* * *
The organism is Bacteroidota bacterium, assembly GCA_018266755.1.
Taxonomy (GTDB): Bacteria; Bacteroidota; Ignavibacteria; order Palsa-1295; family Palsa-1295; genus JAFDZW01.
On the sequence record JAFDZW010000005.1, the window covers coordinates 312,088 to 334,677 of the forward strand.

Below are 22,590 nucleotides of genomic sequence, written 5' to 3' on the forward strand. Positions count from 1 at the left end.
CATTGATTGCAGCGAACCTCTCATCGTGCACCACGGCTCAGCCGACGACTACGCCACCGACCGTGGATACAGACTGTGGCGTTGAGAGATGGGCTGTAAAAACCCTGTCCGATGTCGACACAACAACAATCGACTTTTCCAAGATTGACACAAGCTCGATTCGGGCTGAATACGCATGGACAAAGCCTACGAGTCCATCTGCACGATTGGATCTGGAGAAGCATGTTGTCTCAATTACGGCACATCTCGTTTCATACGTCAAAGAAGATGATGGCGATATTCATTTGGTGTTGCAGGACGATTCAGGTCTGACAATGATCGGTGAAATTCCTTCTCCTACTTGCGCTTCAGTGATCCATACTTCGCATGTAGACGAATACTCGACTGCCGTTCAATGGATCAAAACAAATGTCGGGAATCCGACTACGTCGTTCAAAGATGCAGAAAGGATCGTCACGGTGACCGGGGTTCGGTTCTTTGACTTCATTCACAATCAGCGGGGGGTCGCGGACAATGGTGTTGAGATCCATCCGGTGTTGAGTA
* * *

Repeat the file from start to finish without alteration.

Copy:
The organism is Bacteroidota bacterium, assembly GCA_018266755.1.
Taxonomy (GTDB): Bacteria; Bacteroidota; Ignavibacteria; order Palsa-1295; family Palsa-1295; genus JAFDZW01.
On the sequence record JAFDZW010000005.1, the window covers coordinates 312,088 to 334,677 of the forward strand.

Below are 22,590 nucleotides of genomic sequence, written 5' to 3' on the forward strand. Positions count from 1 at the left end.
CATTGATTGCAGCGAACCTCTCATCGTGCACCACGGCTCAGCCGACGACTACGCCACCGACCGTGGATACAGACTGTGGCGTTGAGAGATGGGCTGTAAAAACCCTGTCCGATGTCGACACAACAACAATCGACTTTTCCAAGATTGACACAAGCTCGATTCGGGCTGAATACGCATGGACAAAGCCTACGAGTCCATCTGCACGATTGGATCTGGAGAAGCATGTTGTCTCAATTACGGCACATCTCGTTTCATACGTCAAAGAAGATGATGGCGATATTCATTTGGTGTTGCAGGACGATTCAGGTCTGACAATGATCGGTGAAATTCCTTCTCCTACTTGCGCTTCAGTGATCCATACTTCGCATGTAGACGAATACTCGACTGCCGTTCAATGGATCAAAACAAATGTCGGGAATCCGACTACGTCGTTCAAAGATGCAGAAAGGATCGTCACGGTGACCGGGGTTCGGTTCTTTGACTTCATTCACAATCAGCGGGGGGTCGCGGACAATGGTGTTGAGATCCATCCGGTGTTGAGTA